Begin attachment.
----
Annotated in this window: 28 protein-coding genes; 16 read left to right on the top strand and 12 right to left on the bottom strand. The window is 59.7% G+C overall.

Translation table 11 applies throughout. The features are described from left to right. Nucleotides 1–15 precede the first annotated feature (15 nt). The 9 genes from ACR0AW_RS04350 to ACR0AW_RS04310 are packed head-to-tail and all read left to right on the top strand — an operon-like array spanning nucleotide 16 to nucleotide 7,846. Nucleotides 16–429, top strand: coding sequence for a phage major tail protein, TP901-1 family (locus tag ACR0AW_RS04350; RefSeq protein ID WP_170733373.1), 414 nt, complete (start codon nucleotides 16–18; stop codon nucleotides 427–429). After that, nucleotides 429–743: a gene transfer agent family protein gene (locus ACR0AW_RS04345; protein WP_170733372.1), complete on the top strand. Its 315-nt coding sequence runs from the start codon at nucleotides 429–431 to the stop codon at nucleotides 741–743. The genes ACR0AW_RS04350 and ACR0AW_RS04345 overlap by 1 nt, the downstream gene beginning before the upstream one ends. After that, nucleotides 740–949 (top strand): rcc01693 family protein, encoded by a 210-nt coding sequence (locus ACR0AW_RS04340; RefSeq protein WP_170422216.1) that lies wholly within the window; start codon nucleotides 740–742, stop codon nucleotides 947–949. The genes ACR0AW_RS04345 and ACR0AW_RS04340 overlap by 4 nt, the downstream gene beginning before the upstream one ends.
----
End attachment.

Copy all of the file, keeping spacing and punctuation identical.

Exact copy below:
Annotated in this window: 28 protein-coding genes; 16 read left to right on the top strand and 12 right to left on the bottom strand. The window is 59.7% G+C overall.

Translation table 11 applies throughout. The features are described from left to right. Nucleotides 1–15 precede the first annotated feature (15 nt). The 9 genes from ACR0AW_RS04350 to ACR0AW_RS04310 are packed head-to-tail and all read left to right on the top strand — an operon-like array spanning nucleotide 16 to nucleotide 7,846. Nucleotides 16–429, top strand: coding sequence for a phage major tail protein, TP901-1 family (locus tag ACR0AW_RS04350; RefSeq protein ID WP_170733373.1), 414 nt, complete (start codon nucleotides 16–18; stop codon nucleotides 427–429). After that, nucleotides 429–743: a gene transfer agent family protein gene (locus ACR0AW_RS04345; protein WP_170733372.1), complete on the top strand. Its 315-nt coding sequence runs from the start codon at nucleotides 429–431 to the stop codon at nucleotides 741–743. The genes ACR0AW_RS04350 and ACR0AW_RS04345 overlap by 1 nt, the downstream gene beginning before the upstream one ends. After that, nucleotides 740–949 (top strand): rcc01693 family protein, encoded by a 210-nt coding sequence (locus ACR0AW_RS04340; RefSeq protein WP_170422216.1) that lies wholly within the window; start codon nucleotides 740–742, stop codon nucleotides 947–949. The genes ACR0AW_RS04345 and ACR0AW_RS04340 overlap by 4 nt, the downstream gene beginning before the upstream one ends.